Term::Table::HashBase

Section: User Contributed Perl Documentation (3)
Updated: 2019-11-19
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NAME

Term::Table::HashBase - Build hash based classes.  

SYNOPSIS

A class:

    package My::Class;
    use strict;
    use warnings;

    # Generate 3 accessors
    use Term::Table::HashBase qw/foo -bar ^baz <bat >ban +boo/;

    # Chance to initialize defaults
    sub init {
        my $self = shift;    # No other args
        $self->{+FOO} ||= "foo";
        $self->{+BAR} ||= "bar";
        $self->{+BAZ} ||= "baz";
        $self->{+BAT} ||= "bat";
        $self->{+BAN} ||= "ban";
        $self->{+BOO} ||= "boo";
    }

    sub print {
        print join ", " => map { $self->{$_} } FOO, BAR, BAZ, BAT, BAN, BOO;
    }

Subclass it

    package My::Subclass;
    use strict;
    use warnings;

    # Note, you should subclass before loading HashBase.
    use base 'My::Class';
    use Term::Table::HashBase qw/bub/;

    sub init {
        my $self = shift;

        # We get the constants from the base class for free.
        $self->{+FOO} ||= 'SubFoo';
        $self->{+BUB} ||= 'bub';

        $self->SUPER::init();
    }

use it:

    package main;
    use strict;
    use warnings;
    use My::Class;

    # These are all functionally identical
    my $one   = My::Class->new(foo => 'MyFoo', bar => 'MyBar');
    my $two   = My::Class->new({foo => 'MyFoo', bar => 'MyBar'});
    my $three = My::Class->new(['MyFoo', 'MyBar']);

    # Readers!
    my $foo = $one->foo;    # 'MyFoo'
    my $bar = $one->bar;    # 'MyBar'
    my $baz = $one->baz;    # Defaulted to: 'baz'
    my $bat = $one->bat;    # Defaulted to: 'bat'
    # '>ban' means setter only, no reader
    # '+boo' means no setter or reader, just the BOO constant

    # Setters!
    $one->set_foo('A Foo');

    #'-bar' means read-only, so the setter will throw an exception (but is defined).
    $one->set_bar('A bar');

    # '^baz' means deprecated setter, this will warn about the setter being
    # deprecated.
    $one->set_baz('A Baz');

    # '<bat' means no setter defined at all
    # '+boo' means no setter or reader, just the BOO constant

    $one->{+FOO} = 'xxx';

 

DESCRIPTION

This package is used to generate classes based on hashrefs. Using this class will give you a "new()" method, as well as generating accessors you request. Generated accessors will be getters, "set_ACCESSOR" setters will also be generated for you. You also get constants for each accessor (all caps) which return the key into the hash for that accessor. Single inheritance is also supported.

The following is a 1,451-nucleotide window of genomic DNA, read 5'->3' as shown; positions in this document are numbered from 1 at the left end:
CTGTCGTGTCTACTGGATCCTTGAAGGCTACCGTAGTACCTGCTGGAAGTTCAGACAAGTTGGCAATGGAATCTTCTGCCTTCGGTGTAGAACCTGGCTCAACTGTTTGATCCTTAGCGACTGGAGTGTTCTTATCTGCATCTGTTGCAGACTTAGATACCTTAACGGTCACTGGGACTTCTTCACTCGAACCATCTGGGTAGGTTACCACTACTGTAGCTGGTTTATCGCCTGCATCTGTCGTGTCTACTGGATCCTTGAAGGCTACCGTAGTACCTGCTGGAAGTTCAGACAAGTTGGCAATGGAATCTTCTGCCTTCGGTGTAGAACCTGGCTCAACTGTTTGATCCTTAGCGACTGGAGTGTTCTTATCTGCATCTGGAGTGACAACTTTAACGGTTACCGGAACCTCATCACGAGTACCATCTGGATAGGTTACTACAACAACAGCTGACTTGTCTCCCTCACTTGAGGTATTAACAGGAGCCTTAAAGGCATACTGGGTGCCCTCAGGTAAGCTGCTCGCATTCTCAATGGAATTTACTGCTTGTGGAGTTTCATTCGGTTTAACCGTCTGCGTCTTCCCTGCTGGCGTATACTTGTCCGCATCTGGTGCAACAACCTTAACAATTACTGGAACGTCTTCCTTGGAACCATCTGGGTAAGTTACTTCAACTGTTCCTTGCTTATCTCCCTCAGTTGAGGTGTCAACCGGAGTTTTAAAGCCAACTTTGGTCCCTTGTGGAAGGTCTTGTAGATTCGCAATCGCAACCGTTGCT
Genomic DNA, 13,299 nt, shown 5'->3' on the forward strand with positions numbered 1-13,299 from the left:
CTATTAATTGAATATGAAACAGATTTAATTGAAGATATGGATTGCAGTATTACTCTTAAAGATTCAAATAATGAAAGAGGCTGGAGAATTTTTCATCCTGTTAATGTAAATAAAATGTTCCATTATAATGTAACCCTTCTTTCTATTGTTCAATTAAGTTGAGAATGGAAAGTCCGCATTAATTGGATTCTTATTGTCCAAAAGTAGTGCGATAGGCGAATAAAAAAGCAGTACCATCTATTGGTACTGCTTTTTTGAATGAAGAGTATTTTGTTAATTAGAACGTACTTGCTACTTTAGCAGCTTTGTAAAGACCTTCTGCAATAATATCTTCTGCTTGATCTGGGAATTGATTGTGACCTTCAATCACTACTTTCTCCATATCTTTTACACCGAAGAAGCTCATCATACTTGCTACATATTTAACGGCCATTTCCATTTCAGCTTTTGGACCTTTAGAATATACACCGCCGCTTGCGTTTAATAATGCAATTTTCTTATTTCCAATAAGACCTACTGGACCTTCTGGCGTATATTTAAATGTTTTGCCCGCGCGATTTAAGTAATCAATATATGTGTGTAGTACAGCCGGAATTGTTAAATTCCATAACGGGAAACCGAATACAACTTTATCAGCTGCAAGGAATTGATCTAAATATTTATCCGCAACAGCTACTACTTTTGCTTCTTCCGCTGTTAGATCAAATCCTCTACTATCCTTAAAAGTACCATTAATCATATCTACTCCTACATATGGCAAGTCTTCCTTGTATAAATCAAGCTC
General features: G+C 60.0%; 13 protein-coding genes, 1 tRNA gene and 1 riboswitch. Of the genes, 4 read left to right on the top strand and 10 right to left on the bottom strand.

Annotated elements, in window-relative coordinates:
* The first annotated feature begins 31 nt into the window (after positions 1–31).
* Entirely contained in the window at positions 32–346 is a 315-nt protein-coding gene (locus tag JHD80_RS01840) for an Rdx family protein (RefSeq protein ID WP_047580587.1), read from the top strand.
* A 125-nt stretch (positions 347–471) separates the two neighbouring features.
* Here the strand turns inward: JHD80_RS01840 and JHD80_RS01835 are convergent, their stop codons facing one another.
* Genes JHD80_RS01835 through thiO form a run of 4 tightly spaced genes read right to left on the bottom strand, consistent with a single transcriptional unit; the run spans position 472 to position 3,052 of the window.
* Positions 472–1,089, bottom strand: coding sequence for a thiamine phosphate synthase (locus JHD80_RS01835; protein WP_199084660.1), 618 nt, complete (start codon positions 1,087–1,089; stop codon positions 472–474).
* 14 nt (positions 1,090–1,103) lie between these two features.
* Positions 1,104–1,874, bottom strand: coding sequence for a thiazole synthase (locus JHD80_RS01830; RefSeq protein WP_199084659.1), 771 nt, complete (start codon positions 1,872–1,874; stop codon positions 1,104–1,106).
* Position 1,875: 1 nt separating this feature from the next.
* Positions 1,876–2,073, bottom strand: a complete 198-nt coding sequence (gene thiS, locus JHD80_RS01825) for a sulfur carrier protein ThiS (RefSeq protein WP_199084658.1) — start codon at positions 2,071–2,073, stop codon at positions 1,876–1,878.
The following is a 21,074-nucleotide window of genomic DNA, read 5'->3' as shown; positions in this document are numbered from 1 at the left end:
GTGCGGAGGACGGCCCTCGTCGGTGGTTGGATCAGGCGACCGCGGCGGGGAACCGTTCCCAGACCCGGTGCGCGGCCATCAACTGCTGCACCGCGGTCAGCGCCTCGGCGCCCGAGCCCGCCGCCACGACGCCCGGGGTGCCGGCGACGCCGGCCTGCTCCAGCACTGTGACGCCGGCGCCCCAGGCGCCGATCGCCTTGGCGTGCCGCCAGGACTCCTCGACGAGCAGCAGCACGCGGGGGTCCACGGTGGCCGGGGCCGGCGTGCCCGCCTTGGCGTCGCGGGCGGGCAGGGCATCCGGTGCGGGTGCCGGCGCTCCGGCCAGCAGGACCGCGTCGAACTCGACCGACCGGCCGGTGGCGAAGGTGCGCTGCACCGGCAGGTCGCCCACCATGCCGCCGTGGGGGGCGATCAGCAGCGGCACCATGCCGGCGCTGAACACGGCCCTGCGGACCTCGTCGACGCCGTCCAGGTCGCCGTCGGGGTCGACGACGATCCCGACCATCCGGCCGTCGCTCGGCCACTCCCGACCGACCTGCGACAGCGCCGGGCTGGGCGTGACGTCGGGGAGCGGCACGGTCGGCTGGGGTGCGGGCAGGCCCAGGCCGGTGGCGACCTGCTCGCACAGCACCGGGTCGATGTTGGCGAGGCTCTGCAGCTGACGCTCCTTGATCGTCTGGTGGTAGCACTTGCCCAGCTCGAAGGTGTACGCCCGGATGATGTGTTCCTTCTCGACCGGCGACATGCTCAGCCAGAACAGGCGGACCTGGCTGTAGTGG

THIS IS A BUNDLED COPY OF HASHBASE

This is a bundled copy of Object::HashBase. This file was generated using the "/home/exodist/perl5/perlbrew/perls/main/bin/hashbase_inc.pl" script.  

METHODS

 

PROVIDED BY HASH BASE

$it = $class->new(%PAIRS)
$it = $class->new(\%PAIRS)
$it = $class->new(\@ORDERED_VALUES)
Create a new instance.

HashBase will not export "new()" if there is already a "new()" method in your packages inheritance chain.

If you do not want this method you can define your own you just have to declare it before loading Term::Table::HashBase.

    package My::Package;

    # predeclare new() so that HashBase does not give us one.
    sub new;

    use Term::Table::HashBase qw/foo bar baz/;

    # Now we define our own new method.
    sub new { ... }

This makes it so that HashBase sees that you have your own "new()" method. Alternatively you can define the method before loading HashBase instead of just declaring it, but that scatters your use statements.

The most common way to create an object is to pass in key/value pairs where each key is an attribute and each value is what you want assigned to that attribute. No checking is done to verify the attributes or values are valid, you may do that in "init()" if desired.

If you would like, you can pass in a hashref instead of pairs. When you do so the hashref will be copied, and the copy will be returned blessed as an object. There is no way to ask HashBase to bless a specific hashref.